Open letter by retired generals warned country is headed for "civil war" unless President Macron cracks down on "Islamism and the suburban hordes", a missive supported by the far-right leader Marine Le Pen.
The French government has threatened to punish soldiers who signed an open letter by retired generals warning President Emmanuel Macron the country is headed for "civil war" unless he cracks down on "Islamism", anarchists and anti-racism activists.
"These are unacceptable actions," Defence Minister Florence Parly said on Monday, adding that serving military members, who in signing the letter flouted a law requiring them to remain politically neutral, would be punished.
"There will be consequences, naturally," Parly told France Info radio, adding that she had instructed the army chief of staff to discipline them.
A number of serving defence force members signed the dramatically-worded letter published last week in the right-wing Valeurs Actuelles magazine, which warned that "laxist" policies would result in chaos requiring "the intervention of our comrades on active duty in a perilous mission of protection of our civilisational values."
Failure to act against the "suburban hordes" — a reference to residents of the mainly immigrant tower blocks that ring French cities— and other unnamed groups who "scorn our country, its traditions and its culture" will lead to "civil war" and deaths "in the thousands," the signatories warned.
Amongst the dangers the authors see is the threat of "Islamism", which is often understood to mean Islam in the French political context.
In the letter initially published on April 21, the signatories attacked supporters of a "certain anti-racism" which follows, amongst other things "decolonial theories."
'There will be consequences'
The government and left-wing parties strongly condemned the letter, which was published on the 60th anniversary of a failed coup d'etat by generals opposed to France granting independence to Algeria.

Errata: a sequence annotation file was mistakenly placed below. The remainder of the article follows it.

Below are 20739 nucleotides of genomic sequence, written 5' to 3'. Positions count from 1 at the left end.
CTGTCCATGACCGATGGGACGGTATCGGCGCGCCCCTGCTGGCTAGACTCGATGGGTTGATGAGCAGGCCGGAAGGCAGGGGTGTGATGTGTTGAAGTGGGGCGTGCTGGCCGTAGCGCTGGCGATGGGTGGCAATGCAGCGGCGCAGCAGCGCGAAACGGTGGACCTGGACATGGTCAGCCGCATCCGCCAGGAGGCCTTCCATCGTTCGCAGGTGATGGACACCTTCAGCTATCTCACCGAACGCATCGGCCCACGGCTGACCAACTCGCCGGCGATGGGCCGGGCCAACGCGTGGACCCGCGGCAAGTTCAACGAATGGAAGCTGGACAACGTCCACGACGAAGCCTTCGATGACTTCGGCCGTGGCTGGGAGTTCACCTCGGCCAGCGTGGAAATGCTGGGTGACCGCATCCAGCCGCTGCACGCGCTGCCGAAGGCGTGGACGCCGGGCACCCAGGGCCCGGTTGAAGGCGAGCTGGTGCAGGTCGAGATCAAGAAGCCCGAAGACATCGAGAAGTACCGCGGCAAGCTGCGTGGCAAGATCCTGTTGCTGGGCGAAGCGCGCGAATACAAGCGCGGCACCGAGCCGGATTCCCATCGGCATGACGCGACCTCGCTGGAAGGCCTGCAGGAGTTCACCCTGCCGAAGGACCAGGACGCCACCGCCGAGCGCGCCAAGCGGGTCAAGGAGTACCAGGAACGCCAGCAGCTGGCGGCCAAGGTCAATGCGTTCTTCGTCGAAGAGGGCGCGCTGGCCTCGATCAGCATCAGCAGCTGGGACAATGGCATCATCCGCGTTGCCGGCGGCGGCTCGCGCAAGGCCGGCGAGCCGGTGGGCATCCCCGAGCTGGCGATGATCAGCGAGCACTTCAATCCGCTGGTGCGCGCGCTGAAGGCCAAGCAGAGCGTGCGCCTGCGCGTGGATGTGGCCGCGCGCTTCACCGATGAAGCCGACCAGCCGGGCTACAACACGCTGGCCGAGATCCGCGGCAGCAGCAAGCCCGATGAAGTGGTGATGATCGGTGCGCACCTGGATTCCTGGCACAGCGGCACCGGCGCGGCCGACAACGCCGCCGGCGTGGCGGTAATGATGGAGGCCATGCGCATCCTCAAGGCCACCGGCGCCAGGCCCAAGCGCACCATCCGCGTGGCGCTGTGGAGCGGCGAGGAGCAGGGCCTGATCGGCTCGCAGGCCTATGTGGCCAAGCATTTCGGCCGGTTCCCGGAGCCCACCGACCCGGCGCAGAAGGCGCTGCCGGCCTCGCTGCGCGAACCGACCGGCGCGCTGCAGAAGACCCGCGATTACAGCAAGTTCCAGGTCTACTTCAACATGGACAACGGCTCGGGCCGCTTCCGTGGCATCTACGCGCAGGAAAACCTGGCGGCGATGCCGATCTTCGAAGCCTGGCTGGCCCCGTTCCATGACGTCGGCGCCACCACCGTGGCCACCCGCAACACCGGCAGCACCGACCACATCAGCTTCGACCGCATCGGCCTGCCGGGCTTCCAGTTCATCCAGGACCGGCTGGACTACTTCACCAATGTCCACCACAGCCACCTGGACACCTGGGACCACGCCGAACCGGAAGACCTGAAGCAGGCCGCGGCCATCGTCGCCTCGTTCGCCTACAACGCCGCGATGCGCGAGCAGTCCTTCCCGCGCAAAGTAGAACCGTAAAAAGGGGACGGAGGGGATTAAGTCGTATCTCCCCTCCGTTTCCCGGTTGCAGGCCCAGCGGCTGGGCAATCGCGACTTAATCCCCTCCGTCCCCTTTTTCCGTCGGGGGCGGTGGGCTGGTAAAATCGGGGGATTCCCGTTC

The letter comes as candidates begin jockeying for position on immigration, security and other hot-button issues in the run-up to the 2022 presidential election.
An Ifop poll published in the Journal du Dimanche weekly showed security and the fight against terrorism among voters' top priorities after a new wave of attacks, including the October 2020 beheading of a schoolteacher who showed his pupils caricatures insulting Prophet Muhammad.
Le Pen invites army generals for campaign
Far-right leader Marine Le Pen, whom polls show likely to face off against Macron in the final round of the race for president in a re-run of the 2017 race, told the retired generals she shared their sentiments and invited them to back her campaign.
"I invite you to join us in taking part in the coming battle, which is the battle of France," she wrote in a response to the letter published in Valeurs Actuelles.
Le Pen was widely criticised by her opponents on both the left and right for her overtures to the soldiers behind what the left-wing daily Liberation described as a "call to sedition."
On Tuesday, she told France Info that while she shared their diagnosis of a country afflicted by "lawless areas, crime, self-hatred and our leaders rejection of patriotism" she agreed that "these problems can only be solved by politics."